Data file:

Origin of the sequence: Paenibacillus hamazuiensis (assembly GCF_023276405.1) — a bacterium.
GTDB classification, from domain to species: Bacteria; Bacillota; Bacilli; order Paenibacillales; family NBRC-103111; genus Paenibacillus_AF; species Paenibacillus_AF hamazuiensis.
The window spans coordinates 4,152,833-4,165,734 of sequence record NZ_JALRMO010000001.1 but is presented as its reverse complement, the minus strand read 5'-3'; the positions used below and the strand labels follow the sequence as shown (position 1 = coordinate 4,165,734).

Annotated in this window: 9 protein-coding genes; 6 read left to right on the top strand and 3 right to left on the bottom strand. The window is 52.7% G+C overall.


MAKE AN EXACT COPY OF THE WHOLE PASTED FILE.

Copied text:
Origin of the sequence: Paenibacillus hamazuiensis (assembly GCF_023276405.1) — a bacterium.
GTDB classification, from domain to species: Bacteria; Bacillota; Bacilli; order Paenibacillales; family NBRC-103111; genus Paenibacillus_AF; species Paenibacillus_AF hamazuiensis.
The window spans coordinates 4,152,833-4,165,734 of sequence record NZ_JALRMO010000001.1 but is presented as its reverse complement, the minus strand read 5'-3'; the positions used below and the strand labels follow the sequence as shown (position 1 = coordinate 4,165,734).

Annotated in this window: 9 protein-coding genes; 6 read left to right on the top strand and 3 right to left on the bottom strand. The window is 52.7% G+C overall.